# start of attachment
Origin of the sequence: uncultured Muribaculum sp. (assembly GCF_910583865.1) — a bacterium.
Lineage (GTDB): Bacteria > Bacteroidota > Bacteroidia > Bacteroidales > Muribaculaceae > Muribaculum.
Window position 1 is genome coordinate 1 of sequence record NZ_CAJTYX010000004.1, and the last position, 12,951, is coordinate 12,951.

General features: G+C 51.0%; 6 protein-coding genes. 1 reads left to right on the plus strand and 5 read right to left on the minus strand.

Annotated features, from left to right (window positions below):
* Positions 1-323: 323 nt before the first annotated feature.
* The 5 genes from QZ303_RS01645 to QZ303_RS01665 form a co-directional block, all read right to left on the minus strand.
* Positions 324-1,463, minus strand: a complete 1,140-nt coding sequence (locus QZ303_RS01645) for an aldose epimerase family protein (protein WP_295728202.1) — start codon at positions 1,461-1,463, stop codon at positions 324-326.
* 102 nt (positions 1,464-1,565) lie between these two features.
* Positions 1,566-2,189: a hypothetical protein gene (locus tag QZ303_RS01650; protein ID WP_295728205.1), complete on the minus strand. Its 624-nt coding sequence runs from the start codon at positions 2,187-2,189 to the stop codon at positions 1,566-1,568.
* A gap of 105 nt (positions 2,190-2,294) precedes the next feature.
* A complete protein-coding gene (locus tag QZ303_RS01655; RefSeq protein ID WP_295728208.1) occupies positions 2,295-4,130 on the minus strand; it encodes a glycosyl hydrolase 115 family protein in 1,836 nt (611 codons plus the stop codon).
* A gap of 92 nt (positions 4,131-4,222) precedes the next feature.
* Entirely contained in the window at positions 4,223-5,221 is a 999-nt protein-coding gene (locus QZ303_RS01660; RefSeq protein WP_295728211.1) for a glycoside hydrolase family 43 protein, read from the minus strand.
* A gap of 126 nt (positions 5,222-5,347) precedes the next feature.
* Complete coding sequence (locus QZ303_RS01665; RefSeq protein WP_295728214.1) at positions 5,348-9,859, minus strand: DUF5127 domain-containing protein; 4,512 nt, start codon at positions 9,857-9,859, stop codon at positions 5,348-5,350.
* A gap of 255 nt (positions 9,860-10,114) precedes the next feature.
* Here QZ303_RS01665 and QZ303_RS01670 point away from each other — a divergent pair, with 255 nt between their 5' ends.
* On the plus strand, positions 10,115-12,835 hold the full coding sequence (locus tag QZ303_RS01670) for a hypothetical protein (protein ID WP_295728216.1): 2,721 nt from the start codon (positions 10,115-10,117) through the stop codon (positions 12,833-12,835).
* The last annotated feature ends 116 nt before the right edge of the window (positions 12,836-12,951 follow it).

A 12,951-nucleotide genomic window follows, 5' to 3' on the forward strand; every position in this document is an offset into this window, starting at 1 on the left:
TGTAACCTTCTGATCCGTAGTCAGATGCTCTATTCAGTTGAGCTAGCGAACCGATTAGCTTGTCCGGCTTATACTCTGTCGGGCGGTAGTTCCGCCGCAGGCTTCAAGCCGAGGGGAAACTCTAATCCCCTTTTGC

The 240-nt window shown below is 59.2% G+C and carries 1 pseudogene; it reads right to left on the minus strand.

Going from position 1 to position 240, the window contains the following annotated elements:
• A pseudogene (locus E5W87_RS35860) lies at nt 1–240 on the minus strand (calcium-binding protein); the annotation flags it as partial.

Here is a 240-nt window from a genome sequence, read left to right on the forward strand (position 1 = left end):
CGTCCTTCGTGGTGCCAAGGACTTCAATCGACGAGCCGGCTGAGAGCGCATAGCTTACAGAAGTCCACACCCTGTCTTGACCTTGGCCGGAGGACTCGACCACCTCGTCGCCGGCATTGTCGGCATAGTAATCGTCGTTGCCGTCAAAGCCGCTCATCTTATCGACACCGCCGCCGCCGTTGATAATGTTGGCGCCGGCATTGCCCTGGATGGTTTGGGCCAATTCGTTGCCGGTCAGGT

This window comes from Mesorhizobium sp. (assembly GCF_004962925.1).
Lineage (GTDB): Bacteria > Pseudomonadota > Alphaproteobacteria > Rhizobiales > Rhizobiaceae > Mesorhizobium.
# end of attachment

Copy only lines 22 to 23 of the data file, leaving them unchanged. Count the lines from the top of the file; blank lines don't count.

TGTAACCTTCTGATCCGTAGTCAGATGCTCTATTCAGTTGAGCTAGCGAACCGATTAGCTTGTCCGGCTTATACTCTGTCGGGCGGTAGTTCCGCCGCAGGCTTCAAGCCGAGGGGAAACTCTAATCCCCTTTTGC

The 240-nt window shown below is 59.2% G+C and carries 1 pseudogene; it reads right to left on the minus strand.